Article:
The brands that make Brits go weak at the knees and the stark lesson to be learnt
McVitie’s has been part of UK life for decades. The story begins with apprentice baker Robert McVitie, who was born in Dumfries, Scotland, in 1809.
In 1839, he opened a ‘provision’ shop on Rose Street in Edinburgh, which gained instant popularity. His son, Robert Jnr – having trained as a baker in Europe – veered the business into the biscuit arena (largely due to their longer lifespan), forming McVitie & Price when Charles Price joined in 1875.
The company’s first major biscuit was the McVitie's digestive, created in 1892 by Alexander Grand, a new employee. It gained its name because its high baking soda content was believed to aid food digestion.
McVitie & Price merged with Scottish bakery manufacturer Macfarlane, Lang & Co. in 1948 to become United Biscuits Group, which was acquired by Turkish company Yildiz in 2014, merging with some its subsidiaries to become pladis in 2016.
In 2020, sales of McVitie’s biscuits in the UK raked in £48m (27 million packs), ahead of its closest rival Kit Kat, with £13.1m, according to Nielsen.
'Unbelievably powerful emotions'
Recently, a consumer survey conducted by London-based advertising agency isobel to determine the UK’s most nostalgic brands, revealed 63% of consumers said they had bought McVitie’s in the past five years, with 59% explaining it is highly likely they will again buy the brand in the next 12 months.
The Nostalgia Brands Top 10 analysis targeted 1,500 UK consumers (18+ and nationally representative) to identify the brands they feel most strongly about.
“Nostalgia can be an unbelievably powerful emotion and we were keen to understand which brands elicit positive feelings and fond memories with UK consumers,” said Steve Hastings, planning partner at isobel.
“We also wanted to explore the ongoing relevance of these brands and how or if they are managing to engage the next generation of consumers.”
Narrowly missing first place, After Eight received the nostalgic nod by 58% of Brits.
Fox’s came in third with 55% of the votes.
Equally embedded in British history, Fox’s legacy begins with brandy snaps. Michael Spedding baked his very first batch in 1853, soon selling to shops and traders from his Batley bakery in West Yorkshire.
The company was renamed F.E. Fox & Co after son-in-law Fred Ellis Fox took over the business in 1897, and finally Fox’s Biscuits, when it became a limited company in 1960. In October 2020, Ferrero bought Fox's Biscuits for £246m.
Retro ice-cream brands Vienetta and Cornetto came in 4th and 5th, respectively, in isobel’s survey.
Bisto came in sixth place, followed by Toblerone and Penguin.
In ninth place was Mr Kipling’s, created in 1967 by Rank Hovis McDougall, which wanted to boost cake sales with a new concept (individually boxed cakes). The brand name was invented for marketing purposes and is intrinsically linked with the phrase ‘exceedingly good cakes’. It became the UK market leader in 1976, a position it still holds over 40 years later.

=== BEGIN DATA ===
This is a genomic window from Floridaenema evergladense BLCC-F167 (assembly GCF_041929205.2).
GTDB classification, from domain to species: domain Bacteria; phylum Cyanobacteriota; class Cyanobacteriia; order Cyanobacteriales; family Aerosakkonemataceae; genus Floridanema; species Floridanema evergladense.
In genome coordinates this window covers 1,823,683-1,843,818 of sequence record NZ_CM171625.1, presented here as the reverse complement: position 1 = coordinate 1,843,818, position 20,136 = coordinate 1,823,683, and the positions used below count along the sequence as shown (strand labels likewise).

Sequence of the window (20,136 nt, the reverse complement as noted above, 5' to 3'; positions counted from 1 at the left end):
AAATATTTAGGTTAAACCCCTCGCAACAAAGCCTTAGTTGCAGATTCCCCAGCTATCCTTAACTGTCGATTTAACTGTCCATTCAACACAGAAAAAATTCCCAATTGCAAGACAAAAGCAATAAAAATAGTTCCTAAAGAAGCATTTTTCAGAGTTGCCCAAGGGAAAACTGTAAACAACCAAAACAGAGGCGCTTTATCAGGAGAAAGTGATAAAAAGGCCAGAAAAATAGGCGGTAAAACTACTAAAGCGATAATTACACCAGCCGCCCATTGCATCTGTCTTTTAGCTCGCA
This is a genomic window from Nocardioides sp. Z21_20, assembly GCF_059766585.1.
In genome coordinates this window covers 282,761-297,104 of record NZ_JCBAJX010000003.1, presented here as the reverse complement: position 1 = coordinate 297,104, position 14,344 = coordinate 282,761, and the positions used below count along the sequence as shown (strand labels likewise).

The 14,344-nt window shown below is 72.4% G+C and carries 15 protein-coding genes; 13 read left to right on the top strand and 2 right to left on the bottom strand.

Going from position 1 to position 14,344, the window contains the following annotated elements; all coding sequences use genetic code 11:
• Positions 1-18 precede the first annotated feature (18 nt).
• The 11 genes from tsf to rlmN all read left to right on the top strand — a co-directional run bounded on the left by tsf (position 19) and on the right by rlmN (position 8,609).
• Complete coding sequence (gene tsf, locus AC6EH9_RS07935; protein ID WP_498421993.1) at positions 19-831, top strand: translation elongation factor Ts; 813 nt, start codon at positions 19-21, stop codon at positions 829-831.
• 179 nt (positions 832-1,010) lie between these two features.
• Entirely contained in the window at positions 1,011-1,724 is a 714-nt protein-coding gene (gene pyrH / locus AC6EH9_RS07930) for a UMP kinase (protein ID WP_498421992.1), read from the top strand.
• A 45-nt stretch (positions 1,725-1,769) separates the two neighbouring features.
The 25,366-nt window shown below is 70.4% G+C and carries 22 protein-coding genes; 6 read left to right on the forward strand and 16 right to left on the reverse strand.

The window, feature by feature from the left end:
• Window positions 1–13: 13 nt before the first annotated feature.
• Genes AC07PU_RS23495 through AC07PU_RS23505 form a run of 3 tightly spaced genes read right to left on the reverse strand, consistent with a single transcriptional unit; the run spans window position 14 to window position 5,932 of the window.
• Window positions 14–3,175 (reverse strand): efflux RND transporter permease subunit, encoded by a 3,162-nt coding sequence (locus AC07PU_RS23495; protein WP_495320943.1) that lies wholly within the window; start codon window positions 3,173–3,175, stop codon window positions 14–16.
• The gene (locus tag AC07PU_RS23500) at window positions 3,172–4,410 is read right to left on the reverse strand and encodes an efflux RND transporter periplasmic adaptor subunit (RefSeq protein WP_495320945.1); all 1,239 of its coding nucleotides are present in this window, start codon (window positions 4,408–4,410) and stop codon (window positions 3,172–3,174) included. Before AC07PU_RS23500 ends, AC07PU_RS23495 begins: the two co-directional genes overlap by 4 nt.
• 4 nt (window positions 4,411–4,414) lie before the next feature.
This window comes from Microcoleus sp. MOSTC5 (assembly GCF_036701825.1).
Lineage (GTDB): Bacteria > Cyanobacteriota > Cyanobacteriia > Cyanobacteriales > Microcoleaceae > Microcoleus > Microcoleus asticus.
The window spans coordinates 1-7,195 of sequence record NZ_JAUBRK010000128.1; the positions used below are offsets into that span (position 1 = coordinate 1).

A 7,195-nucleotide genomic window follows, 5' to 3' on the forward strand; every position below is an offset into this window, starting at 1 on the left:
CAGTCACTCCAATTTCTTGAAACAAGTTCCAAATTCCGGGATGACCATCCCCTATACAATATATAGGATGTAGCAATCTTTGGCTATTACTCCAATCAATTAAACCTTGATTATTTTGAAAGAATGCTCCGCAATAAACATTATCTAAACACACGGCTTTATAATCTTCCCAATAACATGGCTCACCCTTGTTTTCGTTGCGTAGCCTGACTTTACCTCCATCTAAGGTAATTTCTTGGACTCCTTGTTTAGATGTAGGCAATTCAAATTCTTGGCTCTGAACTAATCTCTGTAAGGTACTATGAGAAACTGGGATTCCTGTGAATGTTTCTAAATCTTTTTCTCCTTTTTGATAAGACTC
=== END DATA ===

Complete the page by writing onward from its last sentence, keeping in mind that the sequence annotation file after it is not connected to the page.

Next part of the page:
Ambrosia came in 10th place.
Top 20 Nostalgia Brands (British adults, 18+)
Weetabix and Mini Cheddars
Gen Zs write their own list
The top 10 list looks very different when it comes to the younger set’s opinion.
A separate survey of Brits aged 18-24 identified Carte D’or made by Wall’s UK as the ‘most British’ British brand, with Angel Delight in second spot, followed by flavoured milk Yazoo.
Top 10 Nostalgia Brands (18-24 year olds)
Nesquik and Vienetta
What’s more surprising, however, is the number of heritage brands that younger consumers have never even heard of, according to the survey analysts.
Shockingly (to us older consumers), 73% of Gen Zs are blissfully ignorant of meat extract brand Bovril; 72% claim not to have heard of Lea & Perrin’s; 68% state they do not know of soup brand Baxters; and 66% are unaware of the malted milk drink Horlicks.
“These figures show just how easy it is for a brand to lose its status as a favoured household name,” said Hastings.
“A brand can only survive if it has some real estate in people’s heads. It has to have some memories, associations or appeal to stand a chance of getting to the ideal state of having ‘mental awareness’.”
According to isobel, the research has revealed a disconnect between brands with which consumers have some form of latent emotional connection and their willingness to purchase those products.
Bird’s Custard is a brand that almost half of UK consumers (44%) have positive feelings towards, yet only 32% said they would be likely to buy the product in the next 12 months and just 30% saying they would be sad to see it discontinued.
This discrepancy is an emerging pattern among a number of nostalgia brands.
“Wagon Wheel is a brand that evokes happy childhood memories for many of us and not surprisingly, has been identified as a top ten nostalgia brand. However, while half of UK consumers cited the sweet biscuit – launched in 1948 – as a product they have fond memories of, only 38% stated they are likely to buy it in the next 12 months.”
Added Jamie Williams, managing partner at isobel, “Nostalgia may be enough to maintain a place in consumers memories, but it’s not enough alone to remain on consumer’s shopping lists.
“To maintain growth, brands must stay relevant to new audiences, continue to drive trial and attract new consumers.
“And in today’s economic climate, this is becoming more and more important. Harnessing the positives of nostalgia can be key to this, as in troubled times, brands can play important roles in all our lives.”